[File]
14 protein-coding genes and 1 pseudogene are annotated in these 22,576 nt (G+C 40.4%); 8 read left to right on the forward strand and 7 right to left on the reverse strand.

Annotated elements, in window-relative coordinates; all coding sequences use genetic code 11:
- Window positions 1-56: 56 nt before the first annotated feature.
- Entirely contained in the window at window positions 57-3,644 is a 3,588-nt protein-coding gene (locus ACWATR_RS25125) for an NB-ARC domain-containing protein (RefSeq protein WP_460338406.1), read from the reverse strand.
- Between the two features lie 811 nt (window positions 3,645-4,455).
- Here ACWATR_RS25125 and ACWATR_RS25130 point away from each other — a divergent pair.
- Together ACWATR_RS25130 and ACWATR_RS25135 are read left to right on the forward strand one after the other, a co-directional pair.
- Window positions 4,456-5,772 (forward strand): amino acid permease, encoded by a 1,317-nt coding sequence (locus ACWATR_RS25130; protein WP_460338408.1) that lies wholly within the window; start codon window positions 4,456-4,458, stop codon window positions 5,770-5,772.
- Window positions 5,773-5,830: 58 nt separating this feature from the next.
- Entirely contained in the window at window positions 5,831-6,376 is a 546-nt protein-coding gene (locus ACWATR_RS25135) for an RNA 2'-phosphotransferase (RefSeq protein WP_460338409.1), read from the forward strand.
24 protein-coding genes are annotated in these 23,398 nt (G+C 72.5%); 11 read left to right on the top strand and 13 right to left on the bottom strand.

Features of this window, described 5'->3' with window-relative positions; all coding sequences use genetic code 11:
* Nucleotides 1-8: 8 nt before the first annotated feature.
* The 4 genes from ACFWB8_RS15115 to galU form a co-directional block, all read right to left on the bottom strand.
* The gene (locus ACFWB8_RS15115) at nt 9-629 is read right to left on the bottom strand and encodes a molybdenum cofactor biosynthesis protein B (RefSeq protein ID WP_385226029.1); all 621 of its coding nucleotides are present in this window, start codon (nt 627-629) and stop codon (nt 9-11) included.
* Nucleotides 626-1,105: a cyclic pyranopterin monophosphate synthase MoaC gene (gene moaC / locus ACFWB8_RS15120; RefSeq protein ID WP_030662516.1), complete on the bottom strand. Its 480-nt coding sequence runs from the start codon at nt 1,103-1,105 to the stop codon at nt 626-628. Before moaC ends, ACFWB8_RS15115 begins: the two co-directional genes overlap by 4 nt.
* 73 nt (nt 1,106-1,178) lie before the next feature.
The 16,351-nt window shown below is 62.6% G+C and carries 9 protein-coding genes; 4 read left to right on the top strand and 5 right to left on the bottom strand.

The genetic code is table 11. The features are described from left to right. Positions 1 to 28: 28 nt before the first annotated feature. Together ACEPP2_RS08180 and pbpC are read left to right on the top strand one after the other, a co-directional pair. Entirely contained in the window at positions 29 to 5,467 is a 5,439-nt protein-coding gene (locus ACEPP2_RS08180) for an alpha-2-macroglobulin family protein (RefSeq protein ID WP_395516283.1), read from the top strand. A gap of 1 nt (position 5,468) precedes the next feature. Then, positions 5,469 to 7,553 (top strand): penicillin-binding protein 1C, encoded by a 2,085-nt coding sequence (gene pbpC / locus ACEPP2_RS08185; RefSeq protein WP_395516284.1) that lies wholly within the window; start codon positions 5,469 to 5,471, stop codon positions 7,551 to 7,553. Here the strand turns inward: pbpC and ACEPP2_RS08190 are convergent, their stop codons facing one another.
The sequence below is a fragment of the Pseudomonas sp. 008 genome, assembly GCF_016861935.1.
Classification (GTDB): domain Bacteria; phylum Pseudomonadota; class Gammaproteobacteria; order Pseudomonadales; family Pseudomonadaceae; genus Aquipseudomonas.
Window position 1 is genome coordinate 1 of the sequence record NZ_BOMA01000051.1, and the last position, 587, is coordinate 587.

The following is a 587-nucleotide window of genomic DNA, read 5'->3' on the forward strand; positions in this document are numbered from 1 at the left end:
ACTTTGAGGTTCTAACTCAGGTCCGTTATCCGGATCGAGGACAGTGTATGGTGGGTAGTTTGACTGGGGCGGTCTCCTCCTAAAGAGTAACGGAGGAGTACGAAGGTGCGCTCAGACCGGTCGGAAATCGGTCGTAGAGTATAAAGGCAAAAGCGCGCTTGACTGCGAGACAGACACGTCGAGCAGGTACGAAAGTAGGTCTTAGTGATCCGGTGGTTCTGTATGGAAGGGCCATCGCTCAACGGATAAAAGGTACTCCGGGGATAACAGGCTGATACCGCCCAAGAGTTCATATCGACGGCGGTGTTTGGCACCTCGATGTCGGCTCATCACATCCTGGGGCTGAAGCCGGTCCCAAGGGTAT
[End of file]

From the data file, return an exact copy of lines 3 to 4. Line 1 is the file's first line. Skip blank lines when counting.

- Window positions 1-56: 56 nt before the first annotated feature.
- Entirely contained in the window at window positions 57-3,644 is a 3,588-nt protein-coding gene (locus ACWATR_RS25125) for an NB-ARC domain-containing protein (RefSeq protein WP_460338406.1), read from the reverse strand.